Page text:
6. Great review. Nice to find a gay YA novel that deals with it in a sensitive and honest way. That is definitely refreshing. No love triangle, get out of here! Can't believe it in a ya novel. Rebelling sounds like typical "teenagery." I don't care for teenagers that always seem to challenge authority, I especially dislike the characters that challenge and then make bonehead decisions despite being told otherwise. That might just be the mom in me though. 🙂

  7. Anachronist says:

    every parent must keep in mind the fact that homosexuality is as 'natural' as having blue eyes instead of brown – teens don't 'choose' to be gay.Tracy I didn't address the issue itself in any way but merely wanted to make it clear what message the book in my opinion conveys. I think if you are a parent you should be informed about such things. What you decide to do with it is another story – your kids, your choice.I especially dislike the characters that challenge and then make bonehead decisions despite being told otherwise. That might just be the mom in me though. 🙂I have no children Lena but I totally relate to your feelings! If a character is too stupid to live it puts me off, especially if he/she has been warned time and again. Thanks for your comment!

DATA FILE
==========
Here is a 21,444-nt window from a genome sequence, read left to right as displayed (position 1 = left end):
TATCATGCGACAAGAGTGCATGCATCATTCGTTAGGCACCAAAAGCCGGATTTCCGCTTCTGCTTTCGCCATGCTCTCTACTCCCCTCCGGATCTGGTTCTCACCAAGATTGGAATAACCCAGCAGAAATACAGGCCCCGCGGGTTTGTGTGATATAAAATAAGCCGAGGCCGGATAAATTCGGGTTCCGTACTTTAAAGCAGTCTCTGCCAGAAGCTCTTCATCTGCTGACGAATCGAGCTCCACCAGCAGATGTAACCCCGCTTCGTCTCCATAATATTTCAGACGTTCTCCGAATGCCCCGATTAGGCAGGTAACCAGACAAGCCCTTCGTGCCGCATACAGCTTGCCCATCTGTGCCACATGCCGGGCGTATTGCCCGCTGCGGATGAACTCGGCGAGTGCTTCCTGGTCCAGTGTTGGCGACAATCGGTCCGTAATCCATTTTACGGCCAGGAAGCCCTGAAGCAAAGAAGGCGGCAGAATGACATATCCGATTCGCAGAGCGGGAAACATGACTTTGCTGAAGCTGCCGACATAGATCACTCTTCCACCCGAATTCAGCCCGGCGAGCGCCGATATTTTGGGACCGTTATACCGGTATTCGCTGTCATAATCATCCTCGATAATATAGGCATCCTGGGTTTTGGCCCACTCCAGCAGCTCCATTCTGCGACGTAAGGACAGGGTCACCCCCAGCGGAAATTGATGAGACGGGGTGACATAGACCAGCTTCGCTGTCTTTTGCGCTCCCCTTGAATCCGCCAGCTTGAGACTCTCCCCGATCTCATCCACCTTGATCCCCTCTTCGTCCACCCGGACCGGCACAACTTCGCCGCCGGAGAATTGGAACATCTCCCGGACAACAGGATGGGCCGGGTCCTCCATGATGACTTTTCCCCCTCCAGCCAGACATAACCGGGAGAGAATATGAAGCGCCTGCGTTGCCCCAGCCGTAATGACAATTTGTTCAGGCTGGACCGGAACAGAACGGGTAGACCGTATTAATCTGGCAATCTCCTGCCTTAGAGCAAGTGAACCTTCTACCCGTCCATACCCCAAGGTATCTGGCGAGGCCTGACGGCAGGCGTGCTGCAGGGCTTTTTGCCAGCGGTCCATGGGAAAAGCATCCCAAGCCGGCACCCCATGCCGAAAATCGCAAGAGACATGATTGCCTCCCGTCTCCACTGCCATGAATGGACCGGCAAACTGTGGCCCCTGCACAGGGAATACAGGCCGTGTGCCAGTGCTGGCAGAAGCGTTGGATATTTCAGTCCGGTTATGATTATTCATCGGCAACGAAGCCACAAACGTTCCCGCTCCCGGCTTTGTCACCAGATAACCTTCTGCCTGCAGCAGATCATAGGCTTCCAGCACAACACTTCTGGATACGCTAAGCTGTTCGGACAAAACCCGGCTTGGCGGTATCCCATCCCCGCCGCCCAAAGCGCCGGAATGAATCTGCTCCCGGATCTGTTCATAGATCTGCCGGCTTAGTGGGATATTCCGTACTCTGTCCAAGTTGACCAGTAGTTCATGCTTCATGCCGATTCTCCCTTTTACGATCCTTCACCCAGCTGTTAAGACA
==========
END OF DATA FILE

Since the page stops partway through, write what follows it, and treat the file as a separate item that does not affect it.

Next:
8. Thank you for the review here. I've been curious about this one. I don't know if it's one for me. I like more pazzazz or something. But does sound like a lovely read. 🙂 thank you!

  9. Blodeuedd says:

    When it comes to YA I just rather goo all meh and forget about the books since I know that YAbooks seldom thrill me

  10. Anachronist says:

    Melissa, you are welcome!Blodeuedd I do understand but sometimes I find a YA book which makes me curious so I read…